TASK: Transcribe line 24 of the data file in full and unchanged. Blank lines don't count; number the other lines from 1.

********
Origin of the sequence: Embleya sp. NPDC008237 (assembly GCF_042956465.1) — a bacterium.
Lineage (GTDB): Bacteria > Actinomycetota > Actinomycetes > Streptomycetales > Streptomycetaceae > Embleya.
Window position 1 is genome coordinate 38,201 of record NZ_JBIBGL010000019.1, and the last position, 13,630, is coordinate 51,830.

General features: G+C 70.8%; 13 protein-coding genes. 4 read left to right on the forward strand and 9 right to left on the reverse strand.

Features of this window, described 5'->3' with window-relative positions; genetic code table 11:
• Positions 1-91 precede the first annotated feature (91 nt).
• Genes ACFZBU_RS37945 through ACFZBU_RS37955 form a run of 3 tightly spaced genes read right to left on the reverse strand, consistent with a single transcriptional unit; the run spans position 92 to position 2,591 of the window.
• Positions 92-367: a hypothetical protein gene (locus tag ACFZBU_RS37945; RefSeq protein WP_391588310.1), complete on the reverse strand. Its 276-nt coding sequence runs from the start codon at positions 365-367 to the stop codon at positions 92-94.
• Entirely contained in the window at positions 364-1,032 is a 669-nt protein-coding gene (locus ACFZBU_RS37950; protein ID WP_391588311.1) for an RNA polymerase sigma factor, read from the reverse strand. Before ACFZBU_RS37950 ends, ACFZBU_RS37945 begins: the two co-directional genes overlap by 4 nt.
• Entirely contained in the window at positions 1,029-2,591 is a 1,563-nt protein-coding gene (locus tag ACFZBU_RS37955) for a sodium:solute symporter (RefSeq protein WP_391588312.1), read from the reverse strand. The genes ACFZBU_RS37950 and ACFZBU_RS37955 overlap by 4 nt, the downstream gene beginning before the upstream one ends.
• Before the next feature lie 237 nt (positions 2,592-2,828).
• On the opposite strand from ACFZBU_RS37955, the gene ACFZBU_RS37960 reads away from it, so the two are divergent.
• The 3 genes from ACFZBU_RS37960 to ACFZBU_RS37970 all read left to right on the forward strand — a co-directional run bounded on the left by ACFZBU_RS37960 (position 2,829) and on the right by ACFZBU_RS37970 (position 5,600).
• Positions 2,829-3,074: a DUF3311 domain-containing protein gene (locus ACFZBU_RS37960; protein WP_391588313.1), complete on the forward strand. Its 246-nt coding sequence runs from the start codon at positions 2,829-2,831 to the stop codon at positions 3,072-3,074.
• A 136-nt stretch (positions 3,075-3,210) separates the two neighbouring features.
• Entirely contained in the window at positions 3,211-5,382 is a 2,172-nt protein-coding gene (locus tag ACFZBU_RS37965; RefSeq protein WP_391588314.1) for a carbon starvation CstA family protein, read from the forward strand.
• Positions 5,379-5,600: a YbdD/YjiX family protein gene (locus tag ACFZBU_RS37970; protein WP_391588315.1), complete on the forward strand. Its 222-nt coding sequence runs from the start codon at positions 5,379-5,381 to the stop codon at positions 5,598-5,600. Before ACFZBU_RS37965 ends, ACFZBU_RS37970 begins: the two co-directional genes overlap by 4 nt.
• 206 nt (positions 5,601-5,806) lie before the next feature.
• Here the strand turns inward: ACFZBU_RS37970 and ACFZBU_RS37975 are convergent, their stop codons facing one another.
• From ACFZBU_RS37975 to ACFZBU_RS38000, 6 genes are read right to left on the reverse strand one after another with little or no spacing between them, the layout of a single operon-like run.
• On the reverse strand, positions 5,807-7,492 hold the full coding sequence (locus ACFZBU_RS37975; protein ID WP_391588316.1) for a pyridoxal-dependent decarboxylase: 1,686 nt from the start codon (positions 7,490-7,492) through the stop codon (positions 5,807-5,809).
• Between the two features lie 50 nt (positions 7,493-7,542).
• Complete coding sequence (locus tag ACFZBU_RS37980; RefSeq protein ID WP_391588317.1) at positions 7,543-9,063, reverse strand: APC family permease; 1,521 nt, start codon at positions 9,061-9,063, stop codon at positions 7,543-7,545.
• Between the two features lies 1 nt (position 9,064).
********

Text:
• Between the two features lies 1 nt (position 9,064).